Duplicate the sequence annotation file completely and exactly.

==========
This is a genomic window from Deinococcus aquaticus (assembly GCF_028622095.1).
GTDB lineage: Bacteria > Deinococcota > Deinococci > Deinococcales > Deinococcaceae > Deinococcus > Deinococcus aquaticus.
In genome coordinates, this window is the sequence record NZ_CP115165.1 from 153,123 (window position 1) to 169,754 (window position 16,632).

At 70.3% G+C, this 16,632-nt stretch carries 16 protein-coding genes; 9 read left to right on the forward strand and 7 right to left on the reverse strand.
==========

This is a genomic window from Deinococcus aquaticus (assembly GCF_028622095.1).
GTDB lineage: Bacteria > Deinococcota > Deinococci > Deinococcales > Deinococcaceae > Deinococcus > Deinococcus aquaticus.
In genome coordinates, this window is the sequence record NZ_CP115165.1 from 153,123 (window position 1) to 169,754 (window position 16,632).

At 70.3% G+C, this 16,632-nt stretch carries 16 protein-coding genes; 9 read left to right on the forward strand and 7 right to left on the reverse strand.